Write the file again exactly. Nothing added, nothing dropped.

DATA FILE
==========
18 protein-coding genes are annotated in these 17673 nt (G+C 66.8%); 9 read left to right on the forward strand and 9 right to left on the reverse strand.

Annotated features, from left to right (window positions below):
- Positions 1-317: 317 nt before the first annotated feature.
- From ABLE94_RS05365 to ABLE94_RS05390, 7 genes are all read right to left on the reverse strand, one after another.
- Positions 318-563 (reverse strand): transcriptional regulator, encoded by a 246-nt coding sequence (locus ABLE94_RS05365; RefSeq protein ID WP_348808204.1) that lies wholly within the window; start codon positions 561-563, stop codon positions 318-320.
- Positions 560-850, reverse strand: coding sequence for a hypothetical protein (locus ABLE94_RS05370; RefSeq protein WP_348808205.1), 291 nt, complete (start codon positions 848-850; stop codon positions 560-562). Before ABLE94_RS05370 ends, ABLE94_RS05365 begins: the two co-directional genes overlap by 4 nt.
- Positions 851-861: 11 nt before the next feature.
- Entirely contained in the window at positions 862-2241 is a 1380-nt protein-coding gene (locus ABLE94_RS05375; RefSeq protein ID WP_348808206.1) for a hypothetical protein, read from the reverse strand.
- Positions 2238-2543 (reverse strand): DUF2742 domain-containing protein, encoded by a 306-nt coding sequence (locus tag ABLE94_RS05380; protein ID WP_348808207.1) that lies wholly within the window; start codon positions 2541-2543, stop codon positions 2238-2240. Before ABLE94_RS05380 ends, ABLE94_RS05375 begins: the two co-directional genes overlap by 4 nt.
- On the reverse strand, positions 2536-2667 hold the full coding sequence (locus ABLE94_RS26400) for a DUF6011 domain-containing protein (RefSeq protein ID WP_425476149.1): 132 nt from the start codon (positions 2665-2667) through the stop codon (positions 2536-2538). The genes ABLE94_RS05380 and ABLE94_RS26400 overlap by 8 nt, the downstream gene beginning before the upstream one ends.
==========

18 protein-coding genes are annotated in these 17673 nt (G+C 66.8%); 9 read left to right on the forward strand and 9 right to left on the reverse strand.

Annotated features, from left to right (window positions below):
- Positions 1-317: 317 nt before the first annotated feature.
- From ABLE94_RS05365 to ABLE94_RS05390, 7 genes are all read right to left on the reverse strand, one after another.
- Positions 318-563 (reverse strand): transcriptional regulator, encoded by a 246-nt coding sequence (locus ABLE94_RS05365; RefSeq protein ID WP_348808204.1) that lies wholly within the window; start codon positions 561-563, stop codon positions 318-320.
- Positions 560-850, reverse strand: coding sequence for a hypothetical protein (locus ABLE94_RS05370; RefSeq protein WP_348808205.1), 291 nt, complete (start codon positions 848-850; stop codon positions 560-562). Before ABLE94_RS05370 ends, ABLE94_RS05365 begins: the two co-directional genes overlap by 4 nt.
- Positions 851-861: 11 nt before the next feature.
- Entirely contained in the window at positions 862-2241 is a 1380-nt protein-coding gene (locus ABLE94_RS05375; RefSeq protein ID WP_348808206.1) for a hypothetical protein, read from the reverse strand.
- Positions 2238-2543 (reverse strand): DUF2742 domain-containing protein, encoded by a 306-nt coding sequence (locus tag ABLE94_RS05380; protein ID WP_348808207.1) that lies wholly within the window; start codon positions 2541-2543, stop codon positions 2238-2240. Before ABLE94_RS05380 ends, ABLE94_RS05375 begins: the two co-directional genes overlap by 4 nt.
- On the reverse strand, positions 2536-2667 hold the full coding sequence (locus ABLE94_RS26400) for a DUF6011 domain-containing protein (RefSeq protein ID WP_425476149.1): 132 nt from the start codon (positions 2665-2667) through the stop codon (positions 2536-2538). The genes ABLE94_RS05380 and ABLE94_RS26400 overlap by 8 nt, the downstream gene beginning before the upstream one ends.